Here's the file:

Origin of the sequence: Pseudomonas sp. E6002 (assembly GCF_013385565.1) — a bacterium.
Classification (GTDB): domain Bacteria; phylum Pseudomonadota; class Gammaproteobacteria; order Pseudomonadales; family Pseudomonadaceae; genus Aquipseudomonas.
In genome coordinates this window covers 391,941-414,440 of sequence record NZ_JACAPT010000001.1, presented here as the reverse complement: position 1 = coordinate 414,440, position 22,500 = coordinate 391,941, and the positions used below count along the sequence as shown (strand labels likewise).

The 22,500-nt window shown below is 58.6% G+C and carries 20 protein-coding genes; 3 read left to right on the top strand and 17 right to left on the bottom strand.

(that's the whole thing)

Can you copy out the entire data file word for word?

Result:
Origin of the sequence: Pseudomonas sp. E6002 (assembly GCF_013385565.1) — a bacterium.
Classification (GTDB): domain Bacteria; phylum Pseudomonadota; class Gammaproteobacteria; order Pseudomonadales; family Pseudomonadaceae; genus Aquipseudomonas.
In genome coordinates this window covers 391,941-414,440 of sequence record NZ_JACAPT010000001.1, presented here as the reverse complement: position 1 = coordinate 414,440, position 22,500 = coordinate 391,941, and the positions used below count along the sequence as shown (strand labels likewise).

The 22,500-nt window shown below is 58.6% G+C and carries 20 protein-coding genes; 3 read left to right on the top strand and 17 right to left on the bottom strand.